FEE: Quoted upon application. Cast Recording: $20.00. INSTRUMENTATION: Two-piano arrangement, One-piano arrangement.
THE STORIES: The first piece, the staccato, yet hauntingly lyrical OVER TEXAS, takes place aboard Air Force One on November 22nd, 1963. Mary Gallagher, the First Lady's personal secretary, and Evelyn Lincoln, personal secretary to the President, are trying to relax as they fly into Dallas. Mary, exhausted by the lifestyle, is coaxed into napping by the cool, collected, Evelyn. Mary's dreams become portentous nightmares as they are haunted by a ghostly Jackie and an eerie Lady Bird. (1 man, 4 women.) The brassy, bouncy WHERE'S MAMIE? Takes place in Ike and Mamie's bedroom at the White House, yet quickly turns into a time-travel fantasy as Mamie, melancholic and alone on her birthday, is paid a visit by Marian Anderson. Marian whisks Mamie off to Algiers to confront Ike about his affair with his driver, Kay Summersby, and warn him of the racial strife he'll face later in life as President. (1 man, 3 women.) The comical OLIO presents Margaret Truman at a recital trying her best to sing as she's constantly, hilariously, being upstaged by First Lady Bess. (1 man, 1 woman, or 2 women.) The final piece of the Suite, the melodic ELEANOR SLEEPS HERE, is a heart rending examination of the relationship between Eleanor Roosevelt and Lorena Hickok as they're being flown over Washington by Amelia Earhart. (3 women.) FLEXIBLE CASTING: the New York production used an ensemble of 1 man and 6 women playing 13 women and 1 man.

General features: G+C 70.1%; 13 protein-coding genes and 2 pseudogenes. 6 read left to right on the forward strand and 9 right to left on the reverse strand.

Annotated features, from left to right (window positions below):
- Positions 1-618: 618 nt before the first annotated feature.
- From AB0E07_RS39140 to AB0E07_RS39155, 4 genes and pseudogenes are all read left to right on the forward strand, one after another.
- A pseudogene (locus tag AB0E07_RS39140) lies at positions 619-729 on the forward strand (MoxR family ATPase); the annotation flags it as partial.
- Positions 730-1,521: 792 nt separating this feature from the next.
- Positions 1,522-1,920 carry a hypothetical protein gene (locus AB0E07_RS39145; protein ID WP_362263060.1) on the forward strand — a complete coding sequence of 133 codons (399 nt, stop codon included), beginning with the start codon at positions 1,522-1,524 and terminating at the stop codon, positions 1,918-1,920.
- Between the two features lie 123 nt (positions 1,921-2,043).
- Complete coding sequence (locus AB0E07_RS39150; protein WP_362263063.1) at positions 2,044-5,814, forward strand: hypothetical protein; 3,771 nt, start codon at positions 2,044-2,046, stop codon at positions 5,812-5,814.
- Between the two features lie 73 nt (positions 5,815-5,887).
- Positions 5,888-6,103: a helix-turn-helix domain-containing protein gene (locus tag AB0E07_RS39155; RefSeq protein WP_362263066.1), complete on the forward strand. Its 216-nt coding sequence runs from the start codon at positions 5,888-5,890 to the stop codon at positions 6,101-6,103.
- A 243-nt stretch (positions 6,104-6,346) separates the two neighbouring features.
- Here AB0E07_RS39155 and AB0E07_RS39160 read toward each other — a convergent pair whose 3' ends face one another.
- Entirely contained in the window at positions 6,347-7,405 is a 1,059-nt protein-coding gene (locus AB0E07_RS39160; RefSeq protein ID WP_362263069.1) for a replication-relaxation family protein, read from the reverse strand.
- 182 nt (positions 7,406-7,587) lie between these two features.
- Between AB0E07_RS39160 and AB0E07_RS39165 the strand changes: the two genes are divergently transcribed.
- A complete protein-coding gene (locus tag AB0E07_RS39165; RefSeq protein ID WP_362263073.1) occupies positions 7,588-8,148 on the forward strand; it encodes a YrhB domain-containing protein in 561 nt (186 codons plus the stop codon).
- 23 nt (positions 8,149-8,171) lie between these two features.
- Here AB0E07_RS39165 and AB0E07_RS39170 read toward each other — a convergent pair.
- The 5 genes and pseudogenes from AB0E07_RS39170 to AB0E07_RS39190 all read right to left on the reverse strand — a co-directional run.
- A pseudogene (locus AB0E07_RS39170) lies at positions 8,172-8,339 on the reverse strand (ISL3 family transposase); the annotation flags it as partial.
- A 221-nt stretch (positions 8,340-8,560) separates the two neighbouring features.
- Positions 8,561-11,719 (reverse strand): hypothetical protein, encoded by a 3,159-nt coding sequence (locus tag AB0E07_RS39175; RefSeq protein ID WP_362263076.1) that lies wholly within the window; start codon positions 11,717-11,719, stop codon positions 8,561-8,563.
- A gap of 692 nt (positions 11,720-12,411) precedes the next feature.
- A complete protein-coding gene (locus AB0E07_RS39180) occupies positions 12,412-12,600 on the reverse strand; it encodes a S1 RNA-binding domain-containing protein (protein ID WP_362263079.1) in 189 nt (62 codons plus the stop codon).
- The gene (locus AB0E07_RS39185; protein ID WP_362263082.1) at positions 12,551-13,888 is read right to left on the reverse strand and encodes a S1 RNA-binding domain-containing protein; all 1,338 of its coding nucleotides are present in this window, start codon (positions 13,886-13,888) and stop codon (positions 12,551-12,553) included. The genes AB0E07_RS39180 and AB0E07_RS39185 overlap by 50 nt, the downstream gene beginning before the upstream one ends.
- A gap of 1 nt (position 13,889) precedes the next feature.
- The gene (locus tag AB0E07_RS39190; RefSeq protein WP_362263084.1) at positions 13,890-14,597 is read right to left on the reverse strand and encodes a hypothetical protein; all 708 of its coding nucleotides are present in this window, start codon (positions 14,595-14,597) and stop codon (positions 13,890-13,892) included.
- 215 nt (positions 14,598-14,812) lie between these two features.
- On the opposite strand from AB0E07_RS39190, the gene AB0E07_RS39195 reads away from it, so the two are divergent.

Produced to wide acclaim by the New York Shakespeare Festival's Joseph Papp Public Theatre, these four chamber pieces, ranging from riotously funny to hauntingly lyrical, focus on celebrated first ladies and the people surrounding them. "Weird, funny and wigged out…" —NY Times. "…FIRST LADY SUITE does what Off-Broadway musicals are supposed to do…LaChiusa's First Ladies are heroines to their "suites" all the more since, as his witty and poignant writing makes clear, there is nothing heroic they can do." —Village Voice.